Referring to the equinox as being a time of equal day and night is a convenient oversimplification. For one thing, it treats night as simply the time the sun is beneath the horizon, and completely ignores twilight. If the sun were nothing more than a point of light in the sky, and if the Earth lacked an atmosphere, then at the time of an equinox, the sun would indeed spend one half of its path above the horizon and one half below.

But in reality, atmospheric refraction raises the sun’s disc by more than its own apparent diameter while it is rising or setting. Thus, when the sun looks like a reddish-orange ball just sitting on the horizon, it’s really an optical illusion. It is actually completely below the horizon.

In addition to refraction hastening sunrise and delaying sunset, there is another factor that makes daylight longer than night at an equinox: Sunrise and sunset are defined as the times when the first or last speck of the sun’s upper or lower limbs – not the center of the disc – are visible above the horizon. [..]

Certain astronomical myths die hard. One of these is that the entire Arctic region experiences six months of daylight and six months of darkness. Often, “night” is simply defined by the moment when the sun is beneath the horizon, as if twilight didn’t exist. This fallacy is repeated in innumerable geography textbooks, as well as travel articles and guides.

But twilight illuminates the sky to some extent whenever the sun’s upper rim is less than 18 degrees below the horizon. This marks the limit of astronomical twilight, when the sky is indeed totally dark from horizon to horizon.

The gifts of the autumnal equinox

Most of us have very mixed feelings about the autumnal equinox. We all understand the way it can (quite literally) darken one’s spirits. That’s especially true in a place like Vermont, where summers are breathtakingly beautiful and dispiritingly short. Everywhere, however, the autumnal equinox reminds us that another summer has past, the natural world is growing quiescent (or dying), and we are older. There is less sunlight. Less warmth. No blueberries.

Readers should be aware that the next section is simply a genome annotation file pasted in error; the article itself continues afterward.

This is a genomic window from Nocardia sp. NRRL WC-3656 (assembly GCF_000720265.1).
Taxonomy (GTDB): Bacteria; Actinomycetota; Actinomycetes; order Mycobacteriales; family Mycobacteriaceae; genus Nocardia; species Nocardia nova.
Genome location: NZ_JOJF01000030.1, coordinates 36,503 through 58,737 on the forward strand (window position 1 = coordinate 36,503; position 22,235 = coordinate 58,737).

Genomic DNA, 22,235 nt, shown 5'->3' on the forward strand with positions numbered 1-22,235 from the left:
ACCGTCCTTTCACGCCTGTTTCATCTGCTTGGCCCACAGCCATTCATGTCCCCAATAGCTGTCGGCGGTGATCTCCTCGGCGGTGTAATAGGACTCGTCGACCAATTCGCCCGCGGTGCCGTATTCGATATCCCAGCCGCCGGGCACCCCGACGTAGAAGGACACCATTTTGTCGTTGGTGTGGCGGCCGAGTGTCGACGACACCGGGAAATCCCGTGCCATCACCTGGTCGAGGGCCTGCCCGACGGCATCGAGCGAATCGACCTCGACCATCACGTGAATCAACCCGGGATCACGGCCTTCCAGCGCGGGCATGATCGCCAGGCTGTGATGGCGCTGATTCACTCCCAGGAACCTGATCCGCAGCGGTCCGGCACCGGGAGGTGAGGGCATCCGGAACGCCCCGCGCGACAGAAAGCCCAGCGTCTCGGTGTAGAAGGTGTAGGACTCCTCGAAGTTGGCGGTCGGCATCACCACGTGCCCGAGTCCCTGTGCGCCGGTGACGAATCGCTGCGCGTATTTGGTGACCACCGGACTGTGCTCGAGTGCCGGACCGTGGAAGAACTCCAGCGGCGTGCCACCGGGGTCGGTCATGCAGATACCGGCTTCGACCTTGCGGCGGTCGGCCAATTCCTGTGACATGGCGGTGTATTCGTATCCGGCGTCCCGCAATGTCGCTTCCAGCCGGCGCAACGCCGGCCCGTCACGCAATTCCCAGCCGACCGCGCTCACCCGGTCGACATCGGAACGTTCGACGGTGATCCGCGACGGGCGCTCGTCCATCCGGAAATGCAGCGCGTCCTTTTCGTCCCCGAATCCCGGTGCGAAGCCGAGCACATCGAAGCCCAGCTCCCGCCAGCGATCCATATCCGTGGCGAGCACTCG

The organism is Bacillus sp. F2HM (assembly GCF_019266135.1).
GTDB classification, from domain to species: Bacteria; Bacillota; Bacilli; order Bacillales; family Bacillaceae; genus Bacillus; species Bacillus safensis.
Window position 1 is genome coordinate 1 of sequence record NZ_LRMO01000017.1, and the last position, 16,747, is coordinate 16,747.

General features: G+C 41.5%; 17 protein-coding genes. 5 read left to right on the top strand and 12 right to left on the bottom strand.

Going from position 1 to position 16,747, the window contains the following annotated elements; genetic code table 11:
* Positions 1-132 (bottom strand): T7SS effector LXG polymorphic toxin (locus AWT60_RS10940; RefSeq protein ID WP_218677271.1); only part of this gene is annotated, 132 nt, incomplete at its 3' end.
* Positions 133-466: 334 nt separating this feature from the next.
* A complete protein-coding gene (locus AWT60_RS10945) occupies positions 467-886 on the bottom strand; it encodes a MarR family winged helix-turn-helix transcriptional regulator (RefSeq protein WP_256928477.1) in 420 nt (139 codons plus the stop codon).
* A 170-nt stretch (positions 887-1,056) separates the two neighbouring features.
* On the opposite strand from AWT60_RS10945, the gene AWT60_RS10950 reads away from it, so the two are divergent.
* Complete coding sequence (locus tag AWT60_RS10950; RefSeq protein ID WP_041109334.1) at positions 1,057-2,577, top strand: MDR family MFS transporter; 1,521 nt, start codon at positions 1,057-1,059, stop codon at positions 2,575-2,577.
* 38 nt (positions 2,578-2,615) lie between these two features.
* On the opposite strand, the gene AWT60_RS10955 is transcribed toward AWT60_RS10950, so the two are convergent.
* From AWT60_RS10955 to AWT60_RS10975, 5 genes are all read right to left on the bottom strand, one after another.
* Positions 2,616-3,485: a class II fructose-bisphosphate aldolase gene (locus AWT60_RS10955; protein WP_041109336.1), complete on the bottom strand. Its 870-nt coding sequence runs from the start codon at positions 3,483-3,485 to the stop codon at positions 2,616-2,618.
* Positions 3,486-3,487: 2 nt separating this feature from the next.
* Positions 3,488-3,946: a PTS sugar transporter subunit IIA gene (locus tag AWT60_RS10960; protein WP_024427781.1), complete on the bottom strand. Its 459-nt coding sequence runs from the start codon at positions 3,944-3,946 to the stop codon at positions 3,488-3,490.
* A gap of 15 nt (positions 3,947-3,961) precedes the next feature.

Soon that ultimate bacchanal of death will be here, Halloween.

And what follows Halloween? The gray morass we call November. That’s usually the month when I finally get around to raking the trillions of leaves that have swooned (starving) to their death in my yard. Some are still phantasmagorically beautiful. All are annoying when they stick to the tines of my rake.

For the next three months, the days will continue to shrink and the nights will grow very, very long. There will be days in the not too distant future when it will feel here in Lincoln that the sun is falling behind the ridgeline to the west a little after lunch.

Have I depressed you enough?

But here’s the strange and wonderful reality that marks this time of the year: It actually feeds the soul’s need to cocoon. To nest. To hunker down after the zeal and sheer busyness of summer. I love those first fires I build in the woodstove – the aroma, the warmth, the luminescent little blaze through the palladium glass windows. I love collapsing on the floor in the den in the waning light of a Sunday afternoon and reading – often with a cat on my back. (Occasionally, as a matter of fact, with a 17-pound cat on my back.) I love the permission that short days and long nights give me to watch DVDs of two-decade old episodes of “Seinfeld.” [..]